Unlike creativity itself, the creative process CAN be taught. Attention can be paid to the challenges that have motivated creative individuals; the problems (technical and social) they have faced in meeting those challenges; the new skills and knowledge they have needed to acquire in order to address those problems; the options they have played with in exploring possible solutions; the realizations they have had that what they really wanted to do wasn't what they had set off to do; the role serendipity and chance have had in the final production of their work; the role that performing or publicizing their work has had in pushing them to modify and rethink their goals; and the struggles they have had in achieving recognition. This is the process that will prepare students for doing creative things in the world, not a high score on a divergence-based test or a ho-hum exposure to debate team, science fair or art making.
So what's the take-home message? If we want a more creative society, we need to shift how we teach every subject. Creativity tests are irrelevant. Just adding arts to the curriculum, or debate or science fairs, won't do the trick, either. What arts can do, when they are done right, is teach creative process better than any other subject. What other core disciplines can do, too, is incorporate and emulate the best teaching practices of the arts concerning creative process. An understanding of that process, in whatever subject it occurs, should be what we strive for and measure.
The scripture that the mainstream churches can't find
Here it is:
"Neither the sexually immoral nor idolaters nor adulterers nor men who have sex with men nor thieves nor the greedy nor drunkards nor slanderers nor swindlers will inherit the kingdom of God."
Their theologians can find it though. It's in 1 Corinthians 6:9. So what do liberal theologians say about it? How do they wriggle around it?
They say that the word "Arsenokoitai" (meaning homosexual) in Paul's original Greek is of uncertain meaning. And it is true that Paul's use of it in 1 Corinthians 6:9 and 1 Timothy 1:10 is the only mention of the word in the NT. And my Liddell & Scott Lexicon of ancient Greek notes it as being found only in the NT. So let us look at the complete passage in the original Greek:
Tricky, Huh? The word we are interested in is the last one on the third line.
Not really tricky. Liddell & Scott give the word as a pair: "Arseno-koitees". And "arseno is the normal Greek word for a male. And "koitees" means to sleep. So the word clearly means "male-sleeper'. Paul just jammed two common words into one -- with perfect confidence that his meaning would be obvious. Only a liberal theologian could doubt what he meant.
Curiously, when academics talk about sexual intercourse, they often refer to it as "coitus". They actually use an Anglicized spelling of the same Greek word that Paul used in referring to sex with men. The Left really are pathetic in their flight from reality.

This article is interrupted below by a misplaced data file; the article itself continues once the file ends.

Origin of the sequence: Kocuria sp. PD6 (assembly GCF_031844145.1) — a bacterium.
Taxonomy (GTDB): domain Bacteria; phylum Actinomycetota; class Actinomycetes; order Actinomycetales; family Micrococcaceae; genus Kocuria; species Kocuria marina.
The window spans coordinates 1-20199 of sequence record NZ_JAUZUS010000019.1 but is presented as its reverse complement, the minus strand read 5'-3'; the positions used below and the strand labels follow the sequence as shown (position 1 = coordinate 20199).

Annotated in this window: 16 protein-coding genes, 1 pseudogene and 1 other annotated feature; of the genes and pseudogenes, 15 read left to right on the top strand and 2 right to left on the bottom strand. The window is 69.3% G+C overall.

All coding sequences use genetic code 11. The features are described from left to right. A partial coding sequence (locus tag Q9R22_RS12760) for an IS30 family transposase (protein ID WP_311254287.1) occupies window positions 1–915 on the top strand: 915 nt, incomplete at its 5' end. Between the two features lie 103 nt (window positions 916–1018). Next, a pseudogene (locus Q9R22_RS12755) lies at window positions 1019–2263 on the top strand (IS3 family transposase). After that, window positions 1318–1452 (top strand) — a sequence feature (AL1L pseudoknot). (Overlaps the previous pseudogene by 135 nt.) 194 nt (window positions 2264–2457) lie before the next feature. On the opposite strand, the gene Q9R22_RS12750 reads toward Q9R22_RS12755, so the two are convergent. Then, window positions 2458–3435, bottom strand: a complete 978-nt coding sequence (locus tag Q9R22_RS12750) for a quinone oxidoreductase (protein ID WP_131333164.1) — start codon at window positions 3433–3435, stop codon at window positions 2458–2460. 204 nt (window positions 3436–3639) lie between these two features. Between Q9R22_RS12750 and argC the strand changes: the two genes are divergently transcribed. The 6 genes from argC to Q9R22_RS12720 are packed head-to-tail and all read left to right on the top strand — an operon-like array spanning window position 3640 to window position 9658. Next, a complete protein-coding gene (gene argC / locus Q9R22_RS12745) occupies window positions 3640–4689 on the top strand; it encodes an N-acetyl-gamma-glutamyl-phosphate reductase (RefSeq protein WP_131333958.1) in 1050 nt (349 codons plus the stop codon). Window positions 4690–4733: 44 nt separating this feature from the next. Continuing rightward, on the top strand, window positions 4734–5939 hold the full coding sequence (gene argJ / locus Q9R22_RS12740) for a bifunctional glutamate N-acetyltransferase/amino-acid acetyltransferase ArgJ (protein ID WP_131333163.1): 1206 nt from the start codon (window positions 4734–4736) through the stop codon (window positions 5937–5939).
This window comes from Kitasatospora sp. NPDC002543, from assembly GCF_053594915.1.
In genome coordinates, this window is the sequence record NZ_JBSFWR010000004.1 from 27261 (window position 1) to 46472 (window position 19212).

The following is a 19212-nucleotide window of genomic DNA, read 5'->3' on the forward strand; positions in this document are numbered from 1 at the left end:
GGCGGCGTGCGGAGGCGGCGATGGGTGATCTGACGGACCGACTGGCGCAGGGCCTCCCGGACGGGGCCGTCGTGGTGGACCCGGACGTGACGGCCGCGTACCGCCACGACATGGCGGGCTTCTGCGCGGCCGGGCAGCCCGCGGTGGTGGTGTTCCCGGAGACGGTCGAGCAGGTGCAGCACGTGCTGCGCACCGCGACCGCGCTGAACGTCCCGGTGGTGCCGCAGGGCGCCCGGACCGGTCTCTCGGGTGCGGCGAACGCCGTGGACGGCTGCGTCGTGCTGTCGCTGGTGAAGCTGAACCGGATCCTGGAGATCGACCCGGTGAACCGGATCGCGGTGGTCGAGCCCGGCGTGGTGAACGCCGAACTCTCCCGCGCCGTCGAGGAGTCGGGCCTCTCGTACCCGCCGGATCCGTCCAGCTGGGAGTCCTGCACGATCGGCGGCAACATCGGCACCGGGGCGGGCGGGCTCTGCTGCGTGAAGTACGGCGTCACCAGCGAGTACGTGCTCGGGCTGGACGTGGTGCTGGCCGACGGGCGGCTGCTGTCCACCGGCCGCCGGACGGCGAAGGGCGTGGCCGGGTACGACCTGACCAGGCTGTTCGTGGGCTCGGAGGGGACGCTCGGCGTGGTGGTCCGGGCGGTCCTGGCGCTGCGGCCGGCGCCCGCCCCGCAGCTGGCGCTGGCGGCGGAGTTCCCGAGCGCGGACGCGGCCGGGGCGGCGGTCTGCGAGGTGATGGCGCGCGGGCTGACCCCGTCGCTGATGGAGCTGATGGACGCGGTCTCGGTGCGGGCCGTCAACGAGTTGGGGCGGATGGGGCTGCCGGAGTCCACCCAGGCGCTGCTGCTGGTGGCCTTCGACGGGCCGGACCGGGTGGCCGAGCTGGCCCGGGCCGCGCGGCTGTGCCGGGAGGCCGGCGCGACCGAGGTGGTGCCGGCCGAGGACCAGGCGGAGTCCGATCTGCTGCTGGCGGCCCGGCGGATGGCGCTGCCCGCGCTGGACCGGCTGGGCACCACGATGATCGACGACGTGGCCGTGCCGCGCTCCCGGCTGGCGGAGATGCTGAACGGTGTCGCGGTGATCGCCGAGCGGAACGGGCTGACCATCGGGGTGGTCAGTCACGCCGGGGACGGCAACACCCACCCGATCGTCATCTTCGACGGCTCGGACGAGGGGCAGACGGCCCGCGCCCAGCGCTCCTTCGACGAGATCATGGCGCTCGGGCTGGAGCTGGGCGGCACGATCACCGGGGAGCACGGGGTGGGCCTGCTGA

There is a very extensive coverage of the whole issue here. They are more polite than I am but come to the same conclusion.
And if there were any doubt about the NT condemnation of homosexuality, Paul makes it REALLY clear whom he is talking about in Romans 1:27. They are among those who have been abandoned by God.
A small footnote: In 1 Corinthians 6:9 Paul does not in fact refer to homosexuals generally. He specifically refers to MALE homosexuals, people whom Britons and Australians still sometimes call "poofs" or "poofters". I won't repeat the American slang term as it is rather more excoriating than the British one. Lesbians don't get off entirely, however. See Romans 1:26.
UPDATE: While we have a large body of writings on which to base our understanding of classical Attic Greek, we have nothing like that for the "koine" Greek of Christ's day. The NT is just about all we have of it. So it could obviously have been common for "Arsenokoitai" to be widely used at that time without our having any surviving evidence of that. And I get the feeling from Paul's casual use of the term that it was in fact common. I think that it was most likely to have been the contemptuous term of its day. "Male-sleeper" is not as contemptuous as "f***ot" or "poof" But I think it probably served a similar function.
And, if I can build speculation on speculation, we can perhaps see an explanation for why Paul was so explicit in his description of homosexuality in Romans 1:26,27. Why did he not simply use "Arsenokoitai", as he did elsewhere? Possibly because it was Greek slang that would not be well understood in Rome. Greek was perfectly well understood in grand Roman society but Paul was probably addressing poor Romans whose native language was Latin. Was the epistle to the Romans in fact originally written in Latin? For an educated man like Paul to understand Latin would not be surprising. And we know that he did once say something important in Latin: "Appello Caesarem".
"A tide of privatization"? A prejudice in search of some facts